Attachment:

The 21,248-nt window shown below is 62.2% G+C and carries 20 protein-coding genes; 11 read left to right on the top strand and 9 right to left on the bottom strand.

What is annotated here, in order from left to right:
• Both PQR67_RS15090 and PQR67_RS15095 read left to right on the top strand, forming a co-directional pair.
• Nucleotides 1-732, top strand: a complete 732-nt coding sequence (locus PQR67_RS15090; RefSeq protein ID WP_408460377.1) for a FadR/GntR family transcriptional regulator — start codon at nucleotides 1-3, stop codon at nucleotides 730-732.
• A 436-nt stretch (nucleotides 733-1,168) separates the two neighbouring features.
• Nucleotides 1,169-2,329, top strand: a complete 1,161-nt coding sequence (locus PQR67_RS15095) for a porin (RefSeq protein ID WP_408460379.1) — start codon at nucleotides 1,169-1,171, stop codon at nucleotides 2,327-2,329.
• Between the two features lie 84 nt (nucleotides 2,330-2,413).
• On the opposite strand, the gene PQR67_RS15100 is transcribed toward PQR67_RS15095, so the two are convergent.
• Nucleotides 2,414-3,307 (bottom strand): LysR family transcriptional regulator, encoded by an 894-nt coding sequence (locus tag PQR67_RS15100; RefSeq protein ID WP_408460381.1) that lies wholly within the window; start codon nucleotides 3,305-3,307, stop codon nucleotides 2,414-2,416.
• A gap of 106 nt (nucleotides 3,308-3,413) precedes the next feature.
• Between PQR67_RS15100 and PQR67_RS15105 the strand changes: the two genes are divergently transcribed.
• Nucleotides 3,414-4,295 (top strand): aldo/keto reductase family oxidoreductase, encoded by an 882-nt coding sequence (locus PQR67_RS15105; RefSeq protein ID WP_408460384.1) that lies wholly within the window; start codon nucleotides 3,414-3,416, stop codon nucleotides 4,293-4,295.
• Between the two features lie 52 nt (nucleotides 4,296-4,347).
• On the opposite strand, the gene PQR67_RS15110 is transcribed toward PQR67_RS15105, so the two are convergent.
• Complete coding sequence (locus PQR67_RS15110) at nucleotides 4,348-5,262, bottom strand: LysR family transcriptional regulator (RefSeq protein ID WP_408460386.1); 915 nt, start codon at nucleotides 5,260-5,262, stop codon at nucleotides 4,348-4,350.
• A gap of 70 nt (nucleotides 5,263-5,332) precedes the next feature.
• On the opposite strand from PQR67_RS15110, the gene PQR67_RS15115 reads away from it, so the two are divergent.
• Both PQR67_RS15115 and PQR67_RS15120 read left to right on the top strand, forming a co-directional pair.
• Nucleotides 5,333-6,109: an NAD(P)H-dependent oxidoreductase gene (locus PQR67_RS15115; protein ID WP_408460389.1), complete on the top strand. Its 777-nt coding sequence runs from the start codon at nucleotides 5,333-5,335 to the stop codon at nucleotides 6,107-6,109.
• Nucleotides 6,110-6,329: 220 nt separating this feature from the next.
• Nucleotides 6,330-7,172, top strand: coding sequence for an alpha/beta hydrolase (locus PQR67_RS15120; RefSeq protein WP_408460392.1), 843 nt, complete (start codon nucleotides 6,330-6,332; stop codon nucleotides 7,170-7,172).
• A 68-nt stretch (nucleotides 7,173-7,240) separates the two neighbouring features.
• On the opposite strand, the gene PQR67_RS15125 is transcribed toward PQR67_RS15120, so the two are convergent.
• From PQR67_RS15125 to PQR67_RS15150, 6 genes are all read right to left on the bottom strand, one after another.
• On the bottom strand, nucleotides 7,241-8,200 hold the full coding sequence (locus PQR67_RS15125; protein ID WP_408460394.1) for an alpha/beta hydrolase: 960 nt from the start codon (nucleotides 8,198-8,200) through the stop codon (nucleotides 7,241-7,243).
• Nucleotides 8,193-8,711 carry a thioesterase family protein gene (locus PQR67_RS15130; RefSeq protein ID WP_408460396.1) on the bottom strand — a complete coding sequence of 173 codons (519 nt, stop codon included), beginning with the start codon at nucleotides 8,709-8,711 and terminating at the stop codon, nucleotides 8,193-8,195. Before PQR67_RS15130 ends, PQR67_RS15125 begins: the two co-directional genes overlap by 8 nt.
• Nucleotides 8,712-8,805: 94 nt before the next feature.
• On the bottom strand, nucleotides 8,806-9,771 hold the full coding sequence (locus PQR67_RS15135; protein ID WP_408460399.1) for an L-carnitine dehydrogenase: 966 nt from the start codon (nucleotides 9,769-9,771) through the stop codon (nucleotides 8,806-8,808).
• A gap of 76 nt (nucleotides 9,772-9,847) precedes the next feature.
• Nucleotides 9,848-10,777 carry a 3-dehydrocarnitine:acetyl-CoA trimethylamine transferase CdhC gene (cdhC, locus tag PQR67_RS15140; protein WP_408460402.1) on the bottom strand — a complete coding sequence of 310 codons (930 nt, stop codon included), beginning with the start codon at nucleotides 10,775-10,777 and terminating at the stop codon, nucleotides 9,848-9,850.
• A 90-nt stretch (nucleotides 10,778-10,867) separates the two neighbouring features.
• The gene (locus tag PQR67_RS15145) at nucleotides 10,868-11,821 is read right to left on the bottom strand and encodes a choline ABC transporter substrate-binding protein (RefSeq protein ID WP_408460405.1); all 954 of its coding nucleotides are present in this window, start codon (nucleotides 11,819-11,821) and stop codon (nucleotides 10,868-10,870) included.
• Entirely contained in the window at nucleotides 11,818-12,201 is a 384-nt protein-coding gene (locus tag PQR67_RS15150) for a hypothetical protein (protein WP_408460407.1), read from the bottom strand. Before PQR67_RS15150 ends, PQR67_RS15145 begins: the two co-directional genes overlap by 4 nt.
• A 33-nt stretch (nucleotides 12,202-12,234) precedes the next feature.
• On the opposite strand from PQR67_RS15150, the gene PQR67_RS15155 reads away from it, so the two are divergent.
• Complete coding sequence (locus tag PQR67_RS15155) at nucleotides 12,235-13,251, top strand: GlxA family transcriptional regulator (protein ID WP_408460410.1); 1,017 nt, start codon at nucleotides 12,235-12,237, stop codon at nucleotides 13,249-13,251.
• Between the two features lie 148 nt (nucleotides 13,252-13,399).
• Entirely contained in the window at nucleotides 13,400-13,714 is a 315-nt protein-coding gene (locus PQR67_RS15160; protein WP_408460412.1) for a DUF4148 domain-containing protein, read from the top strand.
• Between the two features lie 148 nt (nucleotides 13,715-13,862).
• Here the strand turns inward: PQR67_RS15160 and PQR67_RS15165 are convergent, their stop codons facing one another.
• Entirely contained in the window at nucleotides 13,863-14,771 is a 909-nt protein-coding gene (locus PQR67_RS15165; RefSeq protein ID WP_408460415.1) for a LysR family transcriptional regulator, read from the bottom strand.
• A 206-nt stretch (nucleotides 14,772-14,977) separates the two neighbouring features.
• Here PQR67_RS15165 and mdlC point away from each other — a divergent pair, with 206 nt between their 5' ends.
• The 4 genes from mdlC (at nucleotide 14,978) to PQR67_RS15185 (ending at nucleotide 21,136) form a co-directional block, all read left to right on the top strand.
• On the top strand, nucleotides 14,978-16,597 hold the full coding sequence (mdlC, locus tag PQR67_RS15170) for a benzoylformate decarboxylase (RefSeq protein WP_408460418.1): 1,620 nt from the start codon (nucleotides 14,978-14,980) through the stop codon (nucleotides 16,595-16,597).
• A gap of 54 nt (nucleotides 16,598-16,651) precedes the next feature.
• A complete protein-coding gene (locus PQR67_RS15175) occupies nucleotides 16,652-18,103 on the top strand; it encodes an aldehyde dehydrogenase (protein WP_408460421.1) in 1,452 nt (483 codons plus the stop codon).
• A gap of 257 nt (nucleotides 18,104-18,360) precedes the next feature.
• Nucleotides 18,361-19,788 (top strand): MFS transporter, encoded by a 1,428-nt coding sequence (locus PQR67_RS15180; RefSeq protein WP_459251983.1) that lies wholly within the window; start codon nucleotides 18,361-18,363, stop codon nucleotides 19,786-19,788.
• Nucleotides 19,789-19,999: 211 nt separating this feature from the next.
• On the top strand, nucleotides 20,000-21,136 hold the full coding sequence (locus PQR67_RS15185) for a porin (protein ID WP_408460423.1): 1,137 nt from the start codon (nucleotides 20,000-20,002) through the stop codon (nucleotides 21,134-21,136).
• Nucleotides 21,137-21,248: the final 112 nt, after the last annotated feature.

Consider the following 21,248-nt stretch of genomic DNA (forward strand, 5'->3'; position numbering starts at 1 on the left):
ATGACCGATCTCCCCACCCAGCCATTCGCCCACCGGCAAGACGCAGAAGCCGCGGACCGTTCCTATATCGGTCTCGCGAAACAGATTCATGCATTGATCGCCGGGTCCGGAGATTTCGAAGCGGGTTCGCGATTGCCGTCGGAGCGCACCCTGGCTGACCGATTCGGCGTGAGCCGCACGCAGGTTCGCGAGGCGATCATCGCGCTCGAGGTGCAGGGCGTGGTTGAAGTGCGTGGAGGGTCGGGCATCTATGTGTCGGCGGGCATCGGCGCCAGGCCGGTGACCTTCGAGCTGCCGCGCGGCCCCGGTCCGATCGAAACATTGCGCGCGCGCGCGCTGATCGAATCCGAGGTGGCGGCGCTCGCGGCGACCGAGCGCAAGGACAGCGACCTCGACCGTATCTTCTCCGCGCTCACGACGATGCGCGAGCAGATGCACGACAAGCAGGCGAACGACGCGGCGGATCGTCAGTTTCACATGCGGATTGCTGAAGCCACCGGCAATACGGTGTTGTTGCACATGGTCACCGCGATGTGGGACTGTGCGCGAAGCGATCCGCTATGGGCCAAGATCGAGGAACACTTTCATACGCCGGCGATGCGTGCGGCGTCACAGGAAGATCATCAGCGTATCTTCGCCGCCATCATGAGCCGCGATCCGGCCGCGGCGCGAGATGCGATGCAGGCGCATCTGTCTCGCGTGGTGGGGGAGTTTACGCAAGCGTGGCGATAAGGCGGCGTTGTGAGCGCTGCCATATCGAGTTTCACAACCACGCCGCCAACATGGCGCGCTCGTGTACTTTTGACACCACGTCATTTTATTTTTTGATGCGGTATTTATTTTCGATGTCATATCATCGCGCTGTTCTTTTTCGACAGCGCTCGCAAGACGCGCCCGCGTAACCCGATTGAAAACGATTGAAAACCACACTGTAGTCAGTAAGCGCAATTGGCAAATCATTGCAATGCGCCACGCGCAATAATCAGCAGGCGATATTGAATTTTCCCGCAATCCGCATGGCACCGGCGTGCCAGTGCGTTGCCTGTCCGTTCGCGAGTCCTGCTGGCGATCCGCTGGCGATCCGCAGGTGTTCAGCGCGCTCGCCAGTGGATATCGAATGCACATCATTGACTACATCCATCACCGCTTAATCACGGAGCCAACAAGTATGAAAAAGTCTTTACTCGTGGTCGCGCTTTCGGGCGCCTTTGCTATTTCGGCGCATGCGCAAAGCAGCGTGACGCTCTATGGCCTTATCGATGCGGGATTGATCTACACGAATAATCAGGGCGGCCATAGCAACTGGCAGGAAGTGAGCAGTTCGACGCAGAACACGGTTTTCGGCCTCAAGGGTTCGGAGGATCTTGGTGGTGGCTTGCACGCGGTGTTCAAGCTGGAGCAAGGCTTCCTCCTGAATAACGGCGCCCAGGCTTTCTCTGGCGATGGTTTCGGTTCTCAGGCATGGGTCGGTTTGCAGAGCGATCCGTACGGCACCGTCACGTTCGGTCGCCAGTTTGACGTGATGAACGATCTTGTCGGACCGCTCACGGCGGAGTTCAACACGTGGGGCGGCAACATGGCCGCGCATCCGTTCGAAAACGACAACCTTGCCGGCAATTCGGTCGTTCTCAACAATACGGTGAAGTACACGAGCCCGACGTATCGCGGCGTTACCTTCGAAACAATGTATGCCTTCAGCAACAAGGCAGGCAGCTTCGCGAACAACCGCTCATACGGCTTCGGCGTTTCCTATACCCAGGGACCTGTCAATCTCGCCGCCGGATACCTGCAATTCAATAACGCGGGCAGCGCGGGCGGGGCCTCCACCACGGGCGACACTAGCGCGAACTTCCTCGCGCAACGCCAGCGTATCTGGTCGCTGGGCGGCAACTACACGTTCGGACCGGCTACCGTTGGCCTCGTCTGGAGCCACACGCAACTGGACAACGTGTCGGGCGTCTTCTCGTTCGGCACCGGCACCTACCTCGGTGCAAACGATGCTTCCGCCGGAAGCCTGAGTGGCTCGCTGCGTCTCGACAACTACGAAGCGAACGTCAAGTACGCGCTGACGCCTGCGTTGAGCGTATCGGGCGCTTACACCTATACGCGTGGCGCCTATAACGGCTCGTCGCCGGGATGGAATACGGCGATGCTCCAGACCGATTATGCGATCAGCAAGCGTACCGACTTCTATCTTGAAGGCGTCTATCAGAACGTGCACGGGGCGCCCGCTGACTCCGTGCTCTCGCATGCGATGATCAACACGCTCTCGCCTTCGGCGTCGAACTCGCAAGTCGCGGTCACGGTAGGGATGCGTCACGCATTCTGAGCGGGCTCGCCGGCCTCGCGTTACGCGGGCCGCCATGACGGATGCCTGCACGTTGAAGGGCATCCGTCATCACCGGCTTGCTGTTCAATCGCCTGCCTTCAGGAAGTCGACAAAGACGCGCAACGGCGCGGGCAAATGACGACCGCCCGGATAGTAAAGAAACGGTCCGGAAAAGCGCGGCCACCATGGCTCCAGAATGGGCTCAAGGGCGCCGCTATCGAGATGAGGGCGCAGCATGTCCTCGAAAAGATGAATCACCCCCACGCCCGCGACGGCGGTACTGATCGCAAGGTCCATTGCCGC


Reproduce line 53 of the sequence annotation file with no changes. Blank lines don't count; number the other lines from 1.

Consider the following 21,248-nt stretch of genomic DNA (forward strand, 5'->3'; position numbering starts at 1 on the left):